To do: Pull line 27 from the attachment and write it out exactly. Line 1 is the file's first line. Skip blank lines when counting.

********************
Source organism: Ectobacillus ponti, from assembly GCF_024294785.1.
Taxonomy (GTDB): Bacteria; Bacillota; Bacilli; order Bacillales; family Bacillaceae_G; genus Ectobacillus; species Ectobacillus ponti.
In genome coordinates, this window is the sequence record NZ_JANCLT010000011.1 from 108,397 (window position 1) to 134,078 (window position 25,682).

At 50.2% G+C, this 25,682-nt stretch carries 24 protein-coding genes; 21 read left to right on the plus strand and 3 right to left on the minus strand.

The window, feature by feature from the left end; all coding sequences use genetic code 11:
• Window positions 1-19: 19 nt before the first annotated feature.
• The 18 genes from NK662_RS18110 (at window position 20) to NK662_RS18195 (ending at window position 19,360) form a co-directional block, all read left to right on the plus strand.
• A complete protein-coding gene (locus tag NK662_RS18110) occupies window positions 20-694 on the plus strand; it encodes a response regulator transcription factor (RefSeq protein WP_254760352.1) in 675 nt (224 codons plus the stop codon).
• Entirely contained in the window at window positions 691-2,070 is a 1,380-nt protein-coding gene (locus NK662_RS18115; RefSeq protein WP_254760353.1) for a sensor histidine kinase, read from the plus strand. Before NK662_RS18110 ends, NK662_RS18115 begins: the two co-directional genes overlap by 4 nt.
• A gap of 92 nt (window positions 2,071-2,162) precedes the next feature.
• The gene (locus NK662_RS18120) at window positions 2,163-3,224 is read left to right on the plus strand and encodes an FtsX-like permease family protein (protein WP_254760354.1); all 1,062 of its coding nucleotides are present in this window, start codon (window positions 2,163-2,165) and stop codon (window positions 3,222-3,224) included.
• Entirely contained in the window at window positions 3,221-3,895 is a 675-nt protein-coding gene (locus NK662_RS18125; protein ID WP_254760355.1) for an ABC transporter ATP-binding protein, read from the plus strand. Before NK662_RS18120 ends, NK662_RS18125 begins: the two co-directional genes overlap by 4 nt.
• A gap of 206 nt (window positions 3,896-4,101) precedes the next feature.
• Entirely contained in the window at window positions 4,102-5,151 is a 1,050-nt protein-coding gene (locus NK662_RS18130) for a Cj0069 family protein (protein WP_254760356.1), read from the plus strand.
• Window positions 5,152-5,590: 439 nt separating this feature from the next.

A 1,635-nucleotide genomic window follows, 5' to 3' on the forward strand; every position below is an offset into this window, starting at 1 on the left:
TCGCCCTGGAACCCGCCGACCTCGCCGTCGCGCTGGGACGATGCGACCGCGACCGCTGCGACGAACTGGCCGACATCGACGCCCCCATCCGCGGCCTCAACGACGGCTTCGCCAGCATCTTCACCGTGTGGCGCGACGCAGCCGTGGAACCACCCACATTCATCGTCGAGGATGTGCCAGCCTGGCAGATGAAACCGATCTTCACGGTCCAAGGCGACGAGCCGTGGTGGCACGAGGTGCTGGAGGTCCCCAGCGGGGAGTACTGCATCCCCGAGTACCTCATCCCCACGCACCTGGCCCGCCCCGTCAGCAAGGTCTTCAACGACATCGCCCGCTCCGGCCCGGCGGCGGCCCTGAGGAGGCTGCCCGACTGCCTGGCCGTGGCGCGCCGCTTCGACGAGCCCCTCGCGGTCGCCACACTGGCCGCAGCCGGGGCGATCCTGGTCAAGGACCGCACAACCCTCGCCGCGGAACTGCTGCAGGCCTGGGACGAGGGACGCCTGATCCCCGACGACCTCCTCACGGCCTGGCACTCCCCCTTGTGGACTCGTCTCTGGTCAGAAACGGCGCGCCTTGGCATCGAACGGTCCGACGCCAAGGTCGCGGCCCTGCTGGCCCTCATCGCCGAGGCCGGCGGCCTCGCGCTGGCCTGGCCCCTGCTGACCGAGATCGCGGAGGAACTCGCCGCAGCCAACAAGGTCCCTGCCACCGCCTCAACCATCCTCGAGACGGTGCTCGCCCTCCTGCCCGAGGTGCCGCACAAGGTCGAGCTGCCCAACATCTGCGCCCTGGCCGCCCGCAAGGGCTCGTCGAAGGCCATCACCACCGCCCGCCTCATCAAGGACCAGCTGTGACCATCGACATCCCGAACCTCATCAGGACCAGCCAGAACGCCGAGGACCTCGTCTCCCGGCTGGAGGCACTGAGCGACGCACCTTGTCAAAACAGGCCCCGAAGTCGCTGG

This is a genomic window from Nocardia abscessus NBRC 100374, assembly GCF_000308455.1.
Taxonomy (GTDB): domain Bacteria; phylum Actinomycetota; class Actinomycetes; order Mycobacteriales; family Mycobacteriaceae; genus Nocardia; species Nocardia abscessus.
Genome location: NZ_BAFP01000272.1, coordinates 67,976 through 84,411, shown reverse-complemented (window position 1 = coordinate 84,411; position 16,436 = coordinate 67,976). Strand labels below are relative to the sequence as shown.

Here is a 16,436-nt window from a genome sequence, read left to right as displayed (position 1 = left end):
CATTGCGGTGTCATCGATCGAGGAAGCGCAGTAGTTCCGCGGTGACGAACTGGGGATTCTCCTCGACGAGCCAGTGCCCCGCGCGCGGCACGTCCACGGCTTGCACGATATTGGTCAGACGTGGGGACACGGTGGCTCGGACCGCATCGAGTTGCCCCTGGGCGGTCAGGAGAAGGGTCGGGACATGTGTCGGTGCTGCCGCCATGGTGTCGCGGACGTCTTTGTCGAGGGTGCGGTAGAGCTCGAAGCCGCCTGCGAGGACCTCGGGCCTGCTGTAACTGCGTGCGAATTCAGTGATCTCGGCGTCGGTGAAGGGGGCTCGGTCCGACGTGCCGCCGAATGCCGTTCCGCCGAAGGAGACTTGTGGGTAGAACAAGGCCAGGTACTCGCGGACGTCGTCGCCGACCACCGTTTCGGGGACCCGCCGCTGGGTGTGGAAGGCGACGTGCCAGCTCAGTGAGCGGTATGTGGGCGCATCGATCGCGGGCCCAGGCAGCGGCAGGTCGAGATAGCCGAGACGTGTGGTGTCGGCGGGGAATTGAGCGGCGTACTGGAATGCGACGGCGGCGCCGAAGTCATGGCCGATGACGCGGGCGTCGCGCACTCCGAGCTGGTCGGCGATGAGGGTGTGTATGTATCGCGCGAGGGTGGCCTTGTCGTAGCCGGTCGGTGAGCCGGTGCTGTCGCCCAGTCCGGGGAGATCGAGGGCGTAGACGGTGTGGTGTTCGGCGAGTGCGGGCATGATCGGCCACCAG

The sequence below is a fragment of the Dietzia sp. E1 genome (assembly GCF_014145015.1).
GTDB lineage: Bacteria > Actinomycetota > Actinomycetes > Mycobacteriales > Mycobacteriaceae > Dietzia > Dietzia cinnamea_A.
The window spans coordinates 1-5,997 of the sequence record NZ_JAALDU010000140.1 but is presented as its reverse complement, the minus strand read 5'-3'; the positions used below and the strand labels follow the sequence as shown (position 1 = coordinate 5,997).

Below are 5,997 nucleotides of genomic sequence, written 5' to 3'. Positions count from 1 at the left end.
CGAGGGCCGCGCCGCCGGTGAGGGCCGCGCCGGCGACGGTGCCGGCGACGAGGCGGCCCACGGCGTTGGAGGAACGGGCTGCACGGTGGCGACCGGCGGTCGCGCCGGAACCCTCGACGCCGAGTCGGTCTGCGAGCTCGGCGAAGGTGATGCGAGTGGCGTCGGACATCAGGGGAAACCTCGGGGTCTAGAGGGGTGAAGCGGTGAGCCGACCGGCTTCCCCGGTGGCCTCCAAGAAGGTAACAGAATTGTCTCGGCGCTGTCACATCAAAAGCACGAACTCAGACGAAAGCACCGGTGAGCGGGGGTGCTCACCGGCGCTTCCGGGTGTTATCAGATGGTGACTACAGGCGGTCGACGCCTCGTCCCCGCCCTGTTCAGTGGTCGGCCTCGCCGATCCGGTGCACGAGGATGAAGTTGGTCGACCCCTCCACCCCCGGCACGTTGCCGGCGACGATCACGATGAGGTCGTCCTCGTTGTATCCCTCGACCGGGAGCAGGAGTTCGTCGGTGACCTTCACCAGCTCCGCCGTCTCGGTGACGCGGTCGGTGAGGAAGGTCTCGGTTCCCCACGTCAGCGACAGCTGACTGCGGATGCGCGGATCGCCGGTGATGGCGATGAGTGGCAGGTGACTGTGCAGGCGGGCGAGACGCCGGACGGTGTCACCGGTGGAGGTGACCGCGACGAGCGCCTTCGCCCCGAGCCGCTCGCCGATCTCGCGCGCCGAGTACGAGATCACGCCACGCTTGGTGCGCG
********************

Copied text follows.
CGAGGGCCGCGCCGCCGGTGAGGGCCGCGCCGGCGACGGTGCCGGCGACGAGGCGGCCCACGGCGTTGGAGGAACGGGCTGCACGGTGGCGACCGGCGGTCGCGCCGGAACCCTCGACGCCGAGTCGGTCTGCGAGCTCGGCGAAGGTGATGCGAGTGGCGTCGGACATCAGGGGAAACCTCGGGGTCTAGAGGGGTGAAGCGGTGAGCCGACCGGCTTCCCCGGTGGCCTCCAAGAAGGTAACAGAATTGTCTCGGCGCTGTCACATCAAAAGCACGAACTCAGACGAAAGCACCGGTGAGCGGGGGTGCTCACCGGCGCTTCCGGGTGTTATCAGATGGTGACTACAGGCGGTCGACGCCTCGTCCCCGCCCTGTTCAGTGGTCGGCCTCGCCGATCCGGTGCACGAGGATGAAGTTGGTCGACCCCTCCACCCCCGGCACGTTGCCGGCGACGATCACGATGAGGTCGTCCTCGTTGTATCCCTCGACCGGGAGCAGGAGTTCGTCGGTGACCTTCACCAGCTCCGCCGTCTCGGTGACGCGGTCGGTGAGGAAGGTCTCGGTTCCCCACGTCAGCGACAGCTGACTGCGGATGCGCGGATCGCCGGTGATGGCGATGAGTGGCAGGTGACTGTGCAGGCGGGCGAGACGCCGGACGGTGTCACCGGTGGAGGTGACCGCGACGAGCGCCTTCGCCCCGAGCCGCTCGCCGATCTCGCGCGCCGAGTACGAGATCACGCCACGCTTGGTGCGCG